> I do photography as a hobby sometimes; I am definitely not a pro, or
> even an amateur really. What I am wanting to do is to make a crude yet
> decent "studio" in a spare bedroom for taking photographs of my wife,
> son, friends etc which surpass the "snapshot" quality I typically get
> indoors using conventional means.
> I have a Nikon N65. I know you'd typically use 50-80 mm type of lens,
> and that's covered. I don't have any external flashes and obviously
> the built-in flash would be grossly insufficient for studio-type
> photos. I figure the thing to do is buy the SB50-DX and set it up in
> an umbrella stand. Moreover, I'm figuring that since a single-flash
> setup causes shadows which have to be filled, the thing to do likely
> would be to have two SB50-DXs--one from the left-side angling its
> light towards the right, and one on the right-side angling its light
> towards the left, so the two effectively cancel each other out.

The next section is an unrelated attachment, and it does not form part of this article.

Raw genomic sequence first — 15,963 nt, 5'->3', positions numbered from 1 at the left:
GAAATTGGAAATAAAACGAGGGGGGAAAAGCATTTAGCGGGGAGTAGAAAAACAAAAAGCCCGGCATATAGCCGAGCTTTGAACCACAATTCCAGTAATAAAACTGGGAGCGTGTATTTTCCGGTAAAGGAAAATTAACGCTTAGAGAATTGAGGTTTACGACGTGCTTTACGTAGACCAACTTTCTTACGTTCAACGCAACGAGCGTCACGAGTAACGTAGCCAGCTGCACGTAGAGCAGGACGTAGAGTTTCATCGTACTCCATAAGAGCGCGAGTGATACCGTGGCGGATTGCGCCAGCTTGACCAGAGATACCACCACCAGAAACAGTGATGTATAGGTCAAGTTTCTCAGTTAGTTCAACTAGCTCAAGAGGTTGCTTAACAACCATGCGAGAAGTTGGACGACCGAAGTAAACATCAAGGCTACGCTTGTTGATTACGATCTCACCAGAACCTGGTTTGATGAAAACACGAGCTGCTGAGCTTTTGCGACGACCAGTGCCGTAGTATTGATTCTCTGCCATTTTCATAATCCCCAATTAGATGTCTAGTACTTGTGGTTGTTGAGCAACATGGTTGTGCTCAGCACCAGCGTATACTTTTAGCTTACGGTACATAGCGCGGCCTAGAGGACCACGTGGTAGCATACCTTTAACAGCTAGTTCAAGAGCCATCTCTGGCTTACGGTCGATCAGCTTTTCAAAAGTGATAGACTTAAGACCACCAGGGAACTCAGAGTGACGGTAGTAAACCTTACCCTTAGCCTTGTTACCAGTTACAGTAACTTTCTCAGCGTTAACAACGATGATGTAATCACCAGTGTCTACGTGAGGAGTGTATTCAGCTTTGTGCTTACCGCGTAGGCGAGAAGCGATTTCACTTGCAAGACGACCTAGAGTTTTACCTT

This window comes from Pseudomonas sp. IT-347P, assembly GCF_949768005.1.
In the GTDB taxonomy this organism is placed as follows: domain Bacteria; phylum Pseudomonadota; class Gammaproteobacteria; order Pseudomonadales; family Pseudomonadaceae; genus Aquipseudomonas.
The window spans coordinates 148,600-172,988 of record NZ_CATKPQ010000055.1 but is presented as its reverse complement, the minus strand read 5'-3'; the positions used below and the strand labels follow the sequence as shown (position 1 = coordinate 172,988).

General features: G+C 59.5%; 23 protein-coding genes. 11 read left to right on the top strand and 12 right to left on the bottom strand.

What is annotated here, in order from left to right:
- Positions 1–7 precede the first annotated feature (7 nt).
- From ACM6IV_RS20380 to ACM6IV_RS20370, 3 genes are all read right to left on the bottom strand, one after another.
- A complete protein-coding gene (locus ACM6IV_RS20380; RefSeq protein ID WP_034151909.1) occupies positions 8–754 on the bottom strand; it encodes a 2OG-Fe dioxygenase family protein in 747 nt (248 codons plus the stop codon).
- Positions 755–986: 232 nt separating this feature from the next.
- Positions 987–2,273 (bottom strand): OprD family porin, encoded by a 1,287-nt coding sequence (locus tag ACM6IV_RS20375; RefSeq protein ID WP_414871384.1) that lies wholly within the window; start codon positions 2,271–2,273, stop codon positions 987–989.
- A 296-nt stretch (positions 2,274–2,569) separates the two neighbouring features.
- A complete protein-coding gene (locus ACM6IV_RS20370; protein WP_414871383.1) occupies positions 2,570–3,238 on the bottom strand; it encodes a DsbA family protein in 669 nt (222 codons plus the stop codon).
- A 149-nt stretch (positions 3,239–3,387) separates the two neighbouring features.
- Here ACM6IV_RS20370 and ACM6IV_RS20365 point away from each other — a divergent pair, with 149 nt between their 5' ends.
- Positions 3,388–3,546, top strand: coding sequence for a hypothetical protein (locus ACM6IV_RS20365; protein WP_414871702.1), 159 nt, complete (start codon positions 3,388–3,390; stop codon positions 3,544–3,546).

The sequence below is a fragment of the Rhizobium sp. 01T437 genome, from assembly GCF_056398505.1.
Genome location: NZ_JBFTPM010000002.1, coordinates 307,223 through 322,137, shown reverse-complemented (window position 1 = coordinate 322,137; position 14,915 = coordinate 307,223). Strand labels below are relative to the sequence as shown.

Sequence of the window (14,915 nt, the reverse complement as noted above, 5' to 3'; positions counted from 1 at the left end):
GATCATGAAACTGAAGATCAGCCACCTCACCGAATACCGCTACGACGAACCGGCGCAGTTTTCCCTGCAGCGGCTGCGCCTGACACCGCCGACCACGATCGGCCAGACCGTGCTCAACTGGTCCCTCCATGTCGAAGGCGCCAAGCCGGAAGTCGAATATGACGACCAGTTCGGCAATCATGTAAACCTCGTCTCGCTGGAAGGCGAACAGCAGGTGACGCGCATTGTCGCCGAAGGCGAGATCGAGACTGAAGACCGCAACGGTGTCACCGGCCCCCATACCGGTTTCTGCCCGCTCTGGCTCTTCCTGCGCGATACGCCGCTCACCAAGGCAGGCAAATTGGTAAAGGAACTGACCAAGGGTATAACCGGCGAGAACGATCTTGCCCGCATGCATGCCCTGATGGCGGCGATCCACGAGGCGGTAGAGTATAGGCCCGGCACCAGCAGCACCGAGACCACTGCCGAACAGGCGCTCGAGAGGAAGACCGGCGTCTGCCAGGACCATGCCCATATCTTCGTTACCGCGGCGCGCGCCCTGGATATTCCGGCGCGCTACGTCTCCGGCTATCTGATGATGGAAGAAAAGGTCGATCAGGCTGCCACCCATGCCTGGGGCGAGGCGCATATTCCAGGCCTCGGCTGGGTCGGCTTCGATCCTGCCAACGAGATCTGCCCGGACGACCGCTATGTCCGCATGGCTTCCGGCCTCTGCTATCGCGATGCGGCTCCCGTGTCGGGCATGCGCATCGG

> One website which gave good tips is this one:
> [url]http://www.camerahobby.com/Photo-CheapStudio.htm[/url] They elaborate on
> the use of a single flash reflecting with an umbrella mounted to a
> tripod while hand-holding the camera, using a reflector (made of
> aluminum foil on cardboard if need be) for the other side to fill in
> A few things. How do the ideas of that website sound? Also, wouldn't
> using 2 flashes--while more expensive--undoubtedly be better? If so,
> how would one calculate the effective power and proper aperture? As
> the Nikon N65 is a Matrix TTL flash as opposed to "classic auto flash"
> situation, it should be easy--just use an average aperture like f/8
> (assuming ISO 100) and you'll be fine. But how would one perform
> calculations to get a ballpark idea of what caliber of power is being
> output? (Such tips would help if I were to, say, use a couple of
> Vivitar 283s in "classic auto" mode.) And if I use two SB50-DXs, how
> would one hook 'em up? I know Nikon has an off-camera sync cord, but
> how would one hook up and synchronize TWO flashes like this?
> (I prefer direct explanations, but website recommendations are welcome